Designing Your Landscape: The Great American Lawn

An early push mower, from an 1872 catalogue.

Part Two of an Occasional Series on Tips for Designing the Home Landscape

There exists a curious phenomenon in our country found in few others around the world: The mania for the perfect, weed-free Great American Lawn. The word mania is apt, for this passion for wide swathes of unblemished grass is like a disease that strikes men of all ages and classes, which causes them to spend huge amounts of time, money and resources in an attempt to create the perfect landscape. (I say men here advisedly, for this seem to be a primarily male affliction.) The only way to achieve this unnatural creation is, of course, to load the turf with huge amounts of fertilizers, herbicides and pesticides, and then mow the now almost plastic surface with machines that spew out more pollution in a single use than the average American driver creates in a week. (So much pollution, in fact, that many municipalities are now offering mower trade in programs to encourage folks to go electric.) When viewed from this perspective, the pursuit of the perfect lawn sounds a little silly, though it wasn’t always this way. In fact, the Great American Lawn is a uniquely post-World War II creation, and deserves to be relegated to the same ideological garbage heap as some other gardening gems of the period, such as “low-maintenance” gardens, “harmless” pesticides, and asphalt front walks.

The first American lawns with small grass plats, mown with a scythe, used for games playing, as seen in typical Colonial era plan.

If you could travel in time and see what our colonial fathers called a lawn, you might be very surprised. At the time of the Revolutionary War, the term “lawn” meant a flat, green ornamental area specifically for playing outdoor games, such as”bowles,” and later (after 1850) croquet. Such lawn areas were generally quite rare and limited in extent, and exclusively the province of the very wealthy as maintaining such a lawn required full-time gardening help to meticulously scythe and roll it into shape. This all changed with the invention of the mechanical mower – cleverly derived by one Edwin Budding from the blades that cut wool knap in the mills. Suddenly, everyone from maid to minister could have their own greensward with minimal labor. Lawns sprung up everywhere as status symbols, and became a common feature of late Victorian gardens. Long after the mower made grass democratic, people still associated lawns with affluence and power, and strove for bigger and better examples than their neighbors. This practice has continued up to this very day, to the point that the lawn care industry consumes billions of dollars a year.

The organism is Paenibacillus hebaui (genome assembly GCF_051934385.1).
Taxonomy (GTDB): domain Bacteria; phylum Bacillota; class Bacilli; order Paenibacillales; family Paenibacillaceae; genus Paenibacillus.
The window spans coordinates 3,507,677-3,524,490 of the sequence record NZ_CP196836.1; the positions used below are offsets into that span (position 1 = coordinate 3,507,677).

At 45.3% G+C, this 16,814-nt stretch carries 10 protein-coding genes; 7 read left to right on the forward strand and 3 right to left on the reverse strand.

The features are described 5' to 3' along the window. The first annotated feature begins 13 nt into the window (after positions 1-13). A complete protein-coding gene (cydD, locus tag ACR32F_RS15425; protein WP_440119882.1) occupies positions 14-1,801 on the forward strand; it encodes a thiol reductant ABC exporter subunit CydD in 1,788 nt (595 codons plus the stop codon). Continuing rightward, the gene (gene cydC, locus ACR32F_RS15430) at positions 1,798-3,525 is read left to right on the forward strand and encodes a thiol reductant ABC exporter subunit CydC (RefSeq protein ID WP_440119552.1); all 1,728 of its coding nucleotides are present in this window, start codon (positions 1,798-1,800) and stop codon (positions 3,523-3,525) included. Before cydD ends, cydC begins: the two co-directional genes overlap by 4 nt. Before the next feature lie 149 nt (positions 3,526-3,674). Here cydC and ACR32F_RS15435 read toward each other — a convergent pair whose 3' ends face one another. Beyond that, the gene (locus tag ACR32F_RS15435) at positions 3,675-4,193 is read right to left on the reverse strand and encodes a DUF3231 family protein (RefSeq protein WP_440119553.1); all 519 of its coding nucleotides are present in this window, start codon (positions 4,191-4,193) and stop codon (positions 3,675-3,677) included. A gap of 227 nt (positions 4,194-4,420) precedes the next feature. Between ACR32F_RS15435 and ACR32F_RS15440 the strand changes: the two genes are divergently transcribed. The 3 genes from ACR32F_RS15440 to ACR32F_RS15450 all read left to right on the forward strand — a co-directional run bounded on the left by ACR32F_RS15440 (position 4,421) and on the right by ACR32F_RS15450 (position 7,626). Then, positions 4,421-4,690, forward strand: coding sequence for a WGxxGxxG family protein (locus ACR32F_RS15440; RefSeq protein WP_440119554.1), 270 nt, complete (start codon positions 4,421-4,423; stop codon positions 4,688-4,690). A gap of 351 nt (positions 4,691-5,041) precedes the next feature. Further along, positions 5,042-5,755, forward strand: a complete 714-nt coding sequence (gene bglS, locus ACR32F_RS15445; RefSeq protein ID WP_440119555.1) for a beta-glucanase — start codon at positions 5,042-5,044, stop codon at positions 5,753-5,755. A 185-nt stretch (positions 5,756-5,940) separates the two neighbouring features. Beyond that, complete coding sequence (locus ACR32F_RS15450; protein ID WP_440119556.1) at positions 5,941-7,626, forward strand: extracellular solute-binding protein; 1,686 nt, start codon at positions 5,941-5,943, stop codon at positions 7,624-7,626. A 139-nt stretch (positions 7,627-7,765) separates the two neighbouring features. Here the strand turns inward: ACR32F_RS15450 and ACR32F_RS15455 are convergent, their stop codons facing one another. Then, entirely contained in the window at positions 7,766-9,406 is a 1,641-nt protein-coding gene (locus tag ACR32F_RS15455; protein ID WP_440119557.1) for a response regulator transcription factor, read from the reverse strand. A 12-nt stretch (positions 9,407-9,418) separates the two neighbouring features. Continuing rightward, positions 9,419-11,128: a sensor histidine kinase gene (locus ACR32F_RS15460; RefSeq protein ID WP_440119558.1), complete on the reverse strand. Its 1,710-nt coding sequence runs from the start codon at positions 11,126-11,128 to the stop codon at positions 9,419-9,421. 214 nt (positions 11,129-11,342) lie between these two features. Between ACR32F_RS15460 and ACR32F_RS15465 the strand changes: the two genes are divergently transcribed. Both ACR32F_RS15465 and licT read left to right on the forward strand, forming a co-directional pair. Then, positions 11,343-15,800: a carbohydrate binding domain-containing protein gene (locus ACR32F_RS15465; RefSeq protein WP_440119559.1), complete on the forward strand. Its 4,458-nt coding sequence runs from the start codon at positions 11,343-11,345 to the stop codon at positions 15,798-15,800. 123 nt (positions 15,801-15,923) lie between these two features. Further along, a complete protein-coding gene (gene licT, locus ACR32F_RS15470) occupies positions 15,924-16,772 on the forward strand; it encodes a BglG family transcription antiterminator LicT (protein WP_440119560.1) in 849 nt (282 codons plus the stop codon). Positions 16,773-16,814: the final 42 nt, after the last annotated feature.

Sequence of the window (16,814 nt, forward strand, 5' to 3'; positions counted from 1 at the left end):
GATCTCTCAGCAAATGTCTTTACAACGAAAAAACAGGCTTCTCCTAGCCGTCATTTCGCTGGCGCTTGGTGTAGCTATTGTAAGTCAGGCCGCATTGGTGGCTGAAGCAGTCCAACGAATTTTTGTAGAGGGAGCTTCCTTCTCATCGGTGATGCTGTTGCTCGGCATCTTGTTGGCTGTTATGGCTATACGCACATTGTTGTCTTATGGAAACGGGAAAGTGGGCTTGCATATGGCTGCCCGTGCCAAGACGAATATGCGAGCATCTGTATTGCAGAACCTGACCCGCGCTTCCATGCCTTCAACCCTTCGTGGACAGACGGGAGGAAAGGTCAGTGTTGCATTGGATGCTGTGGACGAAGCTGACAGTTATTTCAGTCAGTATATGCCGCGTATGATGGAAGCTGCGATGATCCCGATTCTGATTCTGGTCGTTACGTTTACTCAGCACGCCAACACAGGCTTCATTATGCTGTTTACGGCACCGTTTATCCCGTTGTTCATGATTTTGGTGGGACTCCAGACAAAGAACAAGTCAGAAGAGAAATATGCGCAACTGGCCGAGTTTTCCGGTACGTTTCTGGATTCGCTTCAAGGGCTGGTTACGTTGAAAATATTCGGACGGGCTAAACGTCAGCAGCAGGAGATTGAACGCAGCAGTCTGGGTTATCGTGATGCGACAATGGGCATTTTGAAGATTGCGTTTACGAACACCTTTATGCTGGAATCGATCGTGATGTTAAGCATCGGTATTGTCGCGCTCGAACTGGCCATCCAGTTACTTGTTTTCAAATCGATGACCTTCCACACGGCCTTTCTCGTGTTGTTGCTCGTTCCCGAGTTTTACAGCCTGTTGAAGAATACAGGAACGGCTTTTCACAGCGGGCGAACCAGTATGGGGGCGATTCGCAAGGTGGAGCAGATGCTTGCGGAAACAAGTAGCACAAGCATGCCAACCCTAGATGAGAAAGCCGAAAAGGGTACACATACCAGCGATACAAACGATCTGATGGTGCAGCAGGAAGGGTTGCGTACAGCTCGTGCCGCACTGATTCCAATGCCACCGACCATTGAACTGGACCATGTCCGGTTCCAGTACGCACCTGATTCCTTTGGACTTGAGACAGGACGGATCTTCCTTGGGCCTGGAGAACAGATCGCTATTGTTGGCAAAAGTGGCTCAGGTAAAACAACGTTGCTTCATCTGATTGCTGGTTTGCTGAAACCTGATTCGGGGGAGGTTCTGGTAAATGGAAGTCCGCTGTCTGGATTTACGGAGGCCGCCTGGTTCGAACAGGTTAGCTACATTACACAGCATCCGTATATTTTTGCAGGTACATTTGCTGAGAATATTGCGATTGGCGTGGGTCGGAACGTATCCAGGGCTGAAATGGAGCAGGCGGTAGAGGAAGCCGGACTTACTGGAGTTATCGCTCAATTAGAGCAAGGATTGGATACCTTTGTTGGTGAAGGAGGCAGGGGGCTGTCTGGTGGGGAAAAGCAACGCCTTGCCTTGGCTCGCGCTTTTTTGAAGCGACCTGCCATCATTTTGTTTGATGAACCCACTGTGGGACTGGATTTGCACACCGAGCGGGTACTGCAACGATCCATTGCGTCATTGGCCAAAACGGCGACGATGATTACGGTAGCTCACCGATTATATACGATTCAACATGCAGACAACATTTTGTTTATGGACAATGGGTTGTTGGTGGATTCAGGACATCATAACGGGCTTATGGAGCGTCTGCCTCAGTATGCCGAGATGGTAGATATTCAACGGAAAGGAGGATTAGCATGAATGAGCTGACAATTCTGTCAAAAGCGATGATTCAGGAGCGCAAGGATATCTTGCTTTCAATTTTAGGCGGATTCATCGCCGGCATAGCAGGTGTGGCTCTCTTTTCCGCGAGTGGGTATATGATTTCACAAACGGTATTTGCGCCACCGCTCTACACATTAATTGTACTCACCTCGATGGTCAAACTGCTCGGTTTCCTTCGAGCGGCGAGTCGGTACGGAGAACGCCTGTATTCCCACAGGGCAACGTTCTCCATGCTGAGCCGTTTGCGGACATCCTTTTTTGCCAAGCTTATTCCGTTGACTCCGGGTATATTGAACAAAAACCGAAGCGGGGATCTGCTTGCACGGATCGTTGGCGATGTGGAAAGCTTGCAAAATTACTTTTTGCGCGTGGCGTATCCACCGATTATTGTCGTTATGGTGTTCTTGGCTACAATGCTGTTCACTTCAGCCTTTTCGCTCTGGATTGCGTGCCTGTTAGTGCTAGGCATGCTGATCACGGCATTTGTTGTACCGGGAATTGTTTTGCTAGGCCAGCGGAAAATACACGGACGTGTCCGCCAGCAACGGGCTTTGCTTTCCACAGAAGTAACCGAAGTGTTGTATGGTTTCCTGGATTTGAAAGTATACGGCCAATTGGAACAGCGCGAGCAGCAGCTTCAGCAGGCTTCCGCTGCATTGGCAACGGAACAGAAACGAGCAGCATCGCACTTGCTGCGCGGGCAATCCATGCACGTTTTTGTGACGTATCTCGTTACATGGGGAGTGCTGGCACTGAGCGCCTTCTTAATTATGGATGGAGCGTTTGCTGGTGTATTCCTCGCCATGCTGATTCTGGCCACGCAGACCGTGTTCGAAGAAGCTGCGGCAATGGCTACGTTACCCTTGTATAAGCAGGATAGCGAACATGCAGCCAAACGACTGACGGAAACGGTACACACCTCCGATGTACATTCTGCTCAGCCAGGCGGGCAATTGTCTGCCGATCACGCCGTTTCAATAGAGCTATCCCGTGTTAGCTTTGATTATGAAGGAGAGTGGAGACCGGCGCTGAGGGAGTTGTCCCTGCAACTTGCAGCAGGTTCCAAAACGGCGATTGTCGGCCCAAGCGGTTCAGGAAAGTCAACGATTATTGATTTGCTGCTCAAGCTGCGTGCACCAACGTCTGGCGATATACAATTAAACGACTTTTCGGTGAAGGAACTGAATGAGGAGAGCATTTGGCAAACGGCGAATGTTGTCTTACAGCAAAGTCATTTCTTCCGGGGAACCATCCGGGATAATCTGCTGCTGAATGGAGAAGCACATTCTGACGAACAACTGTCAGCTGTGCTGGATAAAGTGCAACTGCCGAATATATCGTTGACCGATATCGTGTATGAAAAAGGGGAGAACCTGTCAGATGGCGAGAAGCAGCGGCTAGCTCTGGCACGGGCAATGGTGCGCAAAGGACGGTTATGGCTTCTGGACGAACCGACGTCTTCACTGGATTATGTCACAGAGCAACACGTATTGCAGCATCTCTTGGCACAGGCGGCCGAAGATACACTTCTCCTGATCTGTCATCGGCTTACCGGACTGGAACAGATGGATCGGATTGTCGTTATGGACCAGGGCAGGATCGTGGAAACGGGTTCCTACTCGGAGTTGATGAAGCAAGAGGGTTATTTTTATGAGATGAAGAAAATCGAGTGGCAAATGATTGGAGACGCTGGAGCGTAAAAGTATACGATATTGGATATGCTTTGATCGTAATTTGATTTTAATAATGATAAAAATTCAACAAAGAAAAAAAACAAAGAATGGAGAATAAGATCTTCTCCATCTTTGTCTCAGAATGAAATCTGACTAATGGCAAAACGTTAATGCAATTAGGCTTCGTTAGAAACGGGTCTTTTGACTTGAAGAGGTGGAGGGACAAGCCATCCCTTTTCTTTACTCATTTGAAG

The original makeup of lawns also may surprise you. The first lawns were just mown pasture; whatever flowers or “weeds” existed were let be. Later in the 1800s, nurseries began to sell specialized seed mixtures. The lovers of the monotone lawn that modern chemicals produce would no doubt wince at the mixture for a perfect lawn given by Frank Scott in 1876:

12 quarts Rhode Island bent grass

4 quarts creeping bent grass

10 quarts red top

3 quarts sweet vernal grass

2 quarts Kentucky blue grass

1 quart white clover

Here's a Victorian era lawn from Frank Scott's Suburban Home Grounds, a leading style manual of the day. Note how the amount of grass surface has suddenly grown with the invention of the mechanical mower.

Some lawns were not even made of grass. Besides clover, rye, crabgrass and even dandelions (horrors!) were considered by many to be perfectly acceptable. The only thing that mattered was that the lawn be flat and green. (Much care was taken to roll the lawn every other week or so.) This happy state of affairs was to change forever with the rise of chemical use in gardens after W.W.II. Suddenly, a perfectly green, single-grass lawn rippling monotonously in the breeze became the norm, thanks to all those fertilizers, herbicides, and that great boon to time-pressed homeowners — the gas-powered mower. Although the lawn has long since ceased to be a symbol of wealth, like lemmings to the sea we continue to follow the path our Victorian forefathers set. The lawn has come to dominate the average American landscape, not, as it should be, one part of many harmonizing with a greater whole.